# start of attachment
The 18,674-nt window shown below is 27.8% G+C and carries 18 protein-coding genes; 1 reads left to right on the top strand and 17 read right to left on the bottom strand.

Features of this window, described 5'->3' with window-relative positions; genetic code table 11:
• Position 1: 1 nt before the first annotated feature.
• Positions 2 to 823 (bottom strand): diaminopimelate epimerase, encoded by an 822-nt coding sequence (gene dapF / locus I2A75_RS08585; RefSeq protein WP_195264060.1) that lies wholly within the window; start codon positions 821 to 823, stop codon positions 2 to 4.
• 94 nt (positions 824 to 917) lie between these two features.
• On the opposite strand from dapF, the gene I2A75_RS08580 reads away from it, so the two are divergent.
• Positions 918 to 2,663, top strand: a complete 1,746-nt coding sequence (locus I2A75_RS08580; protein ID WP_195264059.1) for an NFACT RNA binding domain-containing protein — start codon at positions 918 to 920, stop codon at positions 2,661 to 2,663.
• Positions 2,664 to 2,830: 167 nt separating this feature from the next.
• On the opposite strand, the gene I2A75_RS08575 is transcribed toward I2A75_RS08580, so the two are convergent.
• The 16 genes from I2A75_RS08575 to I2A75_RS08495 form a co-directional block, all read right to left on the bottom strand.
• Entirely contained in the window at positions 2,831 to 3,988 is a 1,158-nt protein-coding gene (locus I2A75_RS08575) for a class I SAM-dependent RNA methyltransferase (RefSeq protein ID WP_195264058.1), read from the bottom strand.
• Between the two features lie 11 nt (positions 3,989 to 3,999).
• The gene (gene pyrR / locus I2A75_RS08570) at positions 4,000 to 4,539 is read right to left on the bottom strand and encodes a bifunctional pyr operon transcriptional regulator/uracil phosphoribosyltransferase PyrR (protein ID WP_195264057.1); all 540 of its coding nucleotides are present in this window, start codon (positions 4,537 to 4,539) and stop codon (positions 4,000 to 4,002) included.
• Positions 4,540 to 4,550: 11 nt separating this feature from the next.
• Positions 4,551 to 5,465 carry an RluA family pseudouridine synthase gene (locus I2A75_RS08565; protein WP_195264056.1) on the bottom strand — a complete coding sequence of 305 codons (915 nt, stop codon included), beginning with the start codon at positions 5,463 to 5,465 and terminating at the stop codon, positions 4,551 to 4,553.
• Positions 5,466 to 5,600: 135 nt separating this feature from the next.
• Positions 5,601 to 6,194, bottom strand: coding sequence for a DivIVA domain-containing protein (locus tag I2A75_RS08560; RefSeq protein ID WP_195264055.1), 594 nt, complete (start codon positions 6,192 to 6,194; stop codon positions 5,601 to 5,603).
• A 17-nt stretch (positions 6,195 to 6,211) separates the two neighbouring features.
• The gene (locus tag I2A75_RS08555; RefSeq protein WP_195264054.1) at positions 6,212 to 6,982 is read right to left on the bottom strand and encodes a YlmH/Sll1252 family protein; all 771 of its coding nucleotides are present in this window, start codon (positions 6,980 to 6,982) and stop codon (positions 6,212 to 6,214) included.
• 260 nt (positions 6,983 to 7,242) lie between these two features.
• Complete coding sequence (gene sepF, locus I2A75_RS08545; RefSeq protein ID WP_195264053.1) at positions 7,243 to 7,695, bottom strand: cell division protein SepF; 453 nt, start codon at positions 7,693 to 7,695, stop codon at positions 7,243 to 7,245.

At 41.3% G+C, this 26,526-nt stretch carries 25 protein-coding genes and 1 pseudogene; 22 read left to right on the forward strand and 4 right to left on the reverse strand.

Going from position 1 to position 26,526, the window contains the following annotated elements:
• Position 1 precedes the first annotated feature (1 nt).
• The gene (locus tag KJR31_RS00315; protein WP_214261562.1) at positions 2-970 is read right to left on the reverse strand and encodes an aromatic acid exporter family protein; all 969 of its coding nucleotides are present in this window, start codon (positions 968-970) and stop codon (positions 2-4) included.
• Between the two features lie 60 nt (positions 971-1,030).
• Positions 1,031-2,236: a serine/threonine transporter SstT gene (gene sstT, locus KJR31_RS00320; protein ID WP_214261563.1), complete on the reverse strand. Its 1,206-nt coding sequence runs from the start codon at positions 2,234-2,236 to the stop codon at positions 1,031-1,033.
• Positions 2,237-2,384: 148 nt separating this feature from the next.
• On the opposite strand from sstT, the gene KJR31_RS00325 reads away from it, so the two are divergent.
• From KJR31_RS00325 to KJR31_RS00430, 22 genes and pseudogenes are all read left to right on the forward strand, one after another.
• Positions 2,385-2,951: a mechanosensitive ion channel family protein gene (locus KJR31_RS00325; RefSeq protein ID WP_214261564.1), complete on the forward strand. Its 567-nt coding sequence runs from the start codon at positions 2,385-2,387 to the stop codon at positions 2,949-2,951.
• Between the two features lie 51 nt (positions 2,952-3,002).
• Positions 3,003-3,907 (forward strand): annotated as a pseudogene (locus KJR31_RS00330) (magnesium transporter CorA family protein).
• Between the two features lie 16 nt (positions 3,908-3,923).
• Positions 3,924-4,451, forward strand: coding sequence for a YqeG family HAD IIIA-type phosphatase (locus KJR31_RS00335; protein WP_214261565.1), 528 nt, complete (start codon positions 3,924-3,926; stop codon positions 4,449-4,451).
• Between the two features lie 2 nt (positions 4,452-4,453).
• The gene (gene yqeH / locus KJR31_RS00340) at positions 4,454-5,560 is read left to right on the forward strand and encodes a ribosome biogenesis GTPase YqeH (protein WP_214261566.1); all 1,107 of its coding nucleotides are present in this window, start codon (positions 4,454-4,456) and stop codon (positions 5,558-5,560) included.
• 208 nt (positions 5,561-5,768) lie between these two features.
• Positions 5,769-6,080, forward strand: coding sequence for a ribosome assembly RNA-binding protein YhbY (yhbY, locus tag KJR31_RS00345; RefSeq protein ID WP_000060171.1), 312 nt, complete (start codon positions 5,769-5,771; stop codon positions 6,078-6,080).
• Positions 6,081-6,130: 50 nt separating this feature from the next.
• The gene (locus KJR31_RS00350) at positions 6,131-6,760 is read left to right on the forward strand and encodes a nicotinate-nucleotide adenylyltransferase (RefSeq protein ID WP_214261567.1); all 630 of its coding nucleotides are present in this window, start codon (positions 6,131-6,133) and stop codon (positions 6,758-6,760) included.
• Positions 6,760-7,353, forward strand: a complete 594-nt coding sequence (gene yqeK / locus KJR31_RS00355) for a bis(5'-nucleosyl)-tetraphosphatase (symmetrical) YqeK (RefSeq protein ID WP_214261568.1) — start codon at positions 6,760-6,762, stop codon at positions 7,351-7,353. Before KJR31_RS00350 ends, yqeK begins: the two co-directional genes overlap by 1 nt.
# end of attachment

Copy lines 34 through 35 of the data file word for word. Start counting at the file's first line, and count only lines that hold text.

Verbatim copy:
• Between the two features lie 16 nt (positions 3,908-3,923).
• Positions 3,924-4,451, forward strand: coding sequence for a YqeG family HAD IIIA-type phosphatase (locus KJR31_RS00335; protein WP_214261565.1), 528 nt, complete (start codon positions 3,924-3,926; stop codon positions 4,449-4,451).